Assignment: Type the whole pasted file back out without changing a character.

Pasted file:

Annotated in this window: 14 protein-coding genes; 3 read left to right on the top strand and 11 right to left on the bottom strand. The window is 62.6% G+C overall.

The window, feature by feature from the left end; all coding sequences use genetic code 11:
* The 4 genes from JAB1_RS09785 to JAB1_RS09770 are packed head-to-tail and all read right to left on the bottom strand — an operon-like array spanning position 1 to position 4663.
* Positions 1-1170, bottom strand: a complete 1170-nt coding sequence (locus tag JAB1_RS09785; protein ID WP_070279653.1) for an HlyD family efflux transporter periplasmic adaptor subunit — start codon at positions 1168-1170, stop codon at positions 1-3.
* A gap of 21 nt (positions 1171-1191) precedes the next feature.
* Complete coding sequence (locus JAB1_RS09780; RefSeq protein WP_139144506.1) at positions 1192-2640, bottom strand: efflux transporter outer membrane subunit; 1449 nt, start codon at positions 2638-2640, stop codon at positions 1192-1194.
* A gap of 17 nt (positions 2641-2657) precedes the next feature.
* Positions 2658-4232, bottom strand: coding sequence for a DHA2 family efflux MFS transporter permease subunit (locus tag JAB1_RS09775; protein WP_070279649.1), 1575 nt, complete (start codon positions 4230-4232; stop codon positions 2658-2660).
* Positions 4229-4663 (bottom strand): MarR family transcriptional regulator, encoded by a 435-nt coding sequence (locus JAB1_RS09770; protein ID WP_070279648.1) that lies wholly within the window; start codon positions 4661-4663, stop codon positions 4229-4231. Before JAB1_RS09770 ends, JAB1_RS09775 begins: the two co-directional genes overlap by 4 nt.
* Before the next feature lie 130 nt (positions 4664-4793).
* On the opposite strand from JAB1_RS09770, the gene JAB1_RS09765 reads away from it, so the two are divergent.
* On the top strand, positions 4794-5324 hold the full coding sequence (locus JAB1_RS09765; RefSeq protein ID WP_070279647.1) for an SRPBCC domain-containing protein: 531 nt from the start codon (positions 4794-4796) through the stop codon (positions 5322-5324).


Annotated in this window: 14 protein-coding genes; 3 read left to right on the top strand and 11 right to left on the bottom strand. The window is 62.6% G+C overall.

The window, feature by feature from the left end; all coding sequences use genetic code 11:
* The 4 genes from JAB1_RS09785 to JAB1_RS09770 are packed head-to-tail and all read right to left on the bottom strand — an operon-like array spanning position 1 to position 4663.
* Positions 1-1170, bottom strand: a complete 1170-nt coding sequence (locus tag JAB1_RS09785; protein ID WP_070279653.1) for an HlyD family efflux transporter periplasmic adaptor subunit — start codon at positions 1168-1170, stop codon at positions 1-3.
* A gap of 21 nt (positions 1171-1191) precedes the next feature.
* Complete coding sequence (locus JAB1_RS09780; RefSeq protein WP_139144506.1) at positions 1192-2640, bottom strand: efflux transporter outer membrane subunit; 1449 nt, start codon at positions 2638-2640, stop codon at positions 1192-1194.
* A gap of 17 nt (positions 2641-2657) precedes the next feature.
* Positions 2658-4232, bottom strand: coding sequence for a DHA2 family efflux MFS transporter permease subunit (locus tag JAB1_RS09775; protein WP_070279649.1), 1575 nt, complete (start codon positions 4230-4232; stop codon positions 2658-2660).
* Positions 4229-4663 (bottom strand): MarR family transcriptional regulator, encoded by a 435-nt coding sequence (locus JAB1_RS09770; protein ID WP_070279648.1) that lies wholly within the window; start codon positions 4661-4663, stop codon positions 4229-4231. Before JAB1_RS09770 ends, JAB1_RS09775 begins: the two co-directional genes overlap by 4 nt.
* Before the next feature lie 130 nt (positions 4664-4793).
* On the opposite strand from JAB1_RS09770, the gene JAB1_RS09765 reads away from it, so the two are divergent.
* On the top strand, positions 4794-5324 hold the full coding sequence (locus JAB1_RS09765; RefSeq protein ID WP_070279647.1) for an SRPBCC domain-containing protein: 531 nt from the start codon (positions 4794-4796) through the stop codon (positions 5322-5324).